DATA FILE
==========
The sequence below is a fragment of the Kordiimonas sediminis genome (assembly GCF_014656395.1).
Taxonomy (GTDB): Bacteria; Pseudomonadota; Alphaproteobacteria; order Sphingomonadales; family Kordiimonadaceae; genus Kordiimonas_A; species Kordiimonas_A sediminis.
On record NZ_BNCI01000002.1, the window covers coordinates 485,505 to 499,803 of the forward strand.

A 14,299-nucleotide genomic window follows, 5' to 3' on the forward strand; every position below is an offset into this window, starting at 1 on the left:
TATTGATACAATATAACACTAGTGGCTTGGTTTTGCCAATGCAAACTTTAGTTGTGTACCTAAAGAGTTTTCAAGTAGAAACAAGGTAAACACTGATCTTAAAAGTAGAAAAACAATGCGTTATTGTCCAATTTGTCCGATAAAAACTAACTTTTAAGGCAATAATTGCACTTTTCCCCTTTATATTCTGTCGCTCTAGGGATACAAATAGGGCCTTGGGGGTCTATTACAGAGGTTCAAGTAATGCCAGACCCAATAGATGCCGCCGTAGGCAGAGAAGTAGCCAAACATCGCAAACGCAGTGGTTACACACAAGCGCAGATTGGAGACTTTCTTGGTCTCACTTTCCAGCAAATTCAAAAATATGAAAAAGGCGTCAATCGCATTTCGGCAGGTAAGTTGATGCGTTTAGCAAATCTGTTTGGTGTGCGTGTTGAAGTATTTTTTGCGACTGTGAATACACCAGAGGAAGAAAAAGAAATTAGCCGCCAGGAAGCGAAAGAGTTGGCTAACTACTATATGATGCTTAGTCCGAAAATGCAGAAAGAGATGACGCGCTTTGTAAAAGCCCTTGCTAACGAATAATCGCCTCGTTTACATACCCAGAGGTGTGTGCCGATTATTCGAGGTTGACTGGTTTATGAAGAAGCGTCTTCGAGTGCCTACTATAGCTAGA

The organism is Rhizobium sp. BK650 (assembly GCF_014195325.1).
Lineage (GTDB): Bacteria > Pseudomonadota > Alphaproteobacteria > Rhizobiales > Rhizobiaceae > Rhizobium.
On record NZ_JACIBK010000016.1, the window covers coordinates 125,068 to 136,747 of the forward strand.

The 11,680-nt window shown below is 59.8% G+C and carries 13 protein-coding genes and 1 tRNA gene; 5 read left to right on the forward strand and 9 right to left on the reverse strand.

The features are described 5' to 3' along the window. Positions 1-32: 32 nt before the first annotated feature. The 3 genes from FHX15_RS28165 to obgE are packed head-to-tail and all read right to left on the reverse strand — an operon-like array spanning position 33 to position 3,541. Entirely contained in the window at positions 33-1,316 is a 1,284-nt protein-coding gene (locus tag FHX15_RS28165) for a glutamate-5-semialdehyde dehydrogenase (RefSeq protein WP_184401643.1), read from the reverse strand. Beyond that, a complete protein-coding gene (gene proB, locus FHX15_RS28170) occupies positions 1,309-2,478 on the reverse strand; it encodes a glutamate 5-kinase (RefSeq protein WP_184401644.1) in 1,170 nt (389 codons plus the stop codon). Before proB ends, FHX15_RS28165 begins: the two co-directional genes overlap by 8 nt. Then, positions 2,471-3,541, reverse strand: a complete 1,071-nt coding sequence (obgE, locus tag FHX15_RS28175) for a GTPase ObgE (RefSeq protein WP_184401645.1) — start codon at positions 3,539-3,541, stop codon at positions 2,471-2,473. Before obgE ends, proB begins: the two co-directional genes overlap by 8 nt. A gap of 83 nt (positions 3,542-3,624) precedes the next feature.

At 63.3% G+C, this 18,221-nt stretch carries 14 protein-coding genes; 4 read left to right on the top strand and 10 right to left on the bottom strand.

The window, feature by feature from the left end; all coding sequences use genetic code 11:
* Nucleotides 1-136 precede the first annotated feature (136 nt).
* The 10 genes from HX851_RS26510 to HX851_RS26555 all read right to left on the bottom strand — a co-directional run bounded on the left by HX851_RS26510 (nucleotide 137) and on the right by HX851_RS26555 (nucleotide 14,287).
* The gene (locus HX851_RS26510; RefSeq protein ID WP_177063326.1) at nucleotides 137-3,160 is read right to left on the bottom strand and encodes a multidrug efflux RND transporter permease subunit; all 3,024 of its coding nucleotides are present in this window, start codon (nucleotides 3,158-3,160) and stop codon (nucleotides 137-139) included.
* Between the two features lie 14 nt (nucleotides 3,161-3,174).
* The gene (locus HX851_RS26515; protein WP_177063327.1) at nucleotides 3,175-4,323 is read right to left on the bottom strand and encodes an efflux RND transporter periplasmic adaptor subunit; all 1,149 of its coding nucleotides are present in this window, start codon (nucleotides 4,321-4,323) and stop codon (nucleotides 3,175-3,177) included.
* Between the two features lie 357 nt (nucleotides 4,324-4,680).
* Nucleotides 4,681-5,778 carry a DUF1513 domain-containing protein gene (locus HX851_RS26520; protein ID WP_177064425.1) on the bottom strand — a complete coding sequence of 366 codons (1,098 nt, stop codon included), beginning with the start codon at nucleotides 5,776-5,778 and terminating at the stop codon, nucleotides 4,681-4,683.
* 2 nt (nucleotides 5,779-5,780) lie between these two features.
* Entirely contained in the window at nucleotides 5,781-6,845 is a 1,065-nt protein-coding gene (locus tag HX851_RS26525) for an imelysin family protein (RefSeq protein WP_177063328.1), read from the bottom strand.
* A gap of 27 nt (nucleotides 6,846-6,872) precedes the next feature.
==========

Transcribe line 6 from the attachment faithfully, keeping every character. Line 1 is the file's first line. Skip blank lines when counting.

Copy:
The organism is Rhizobium sp. BK650 (assembly GCF_014195325.1).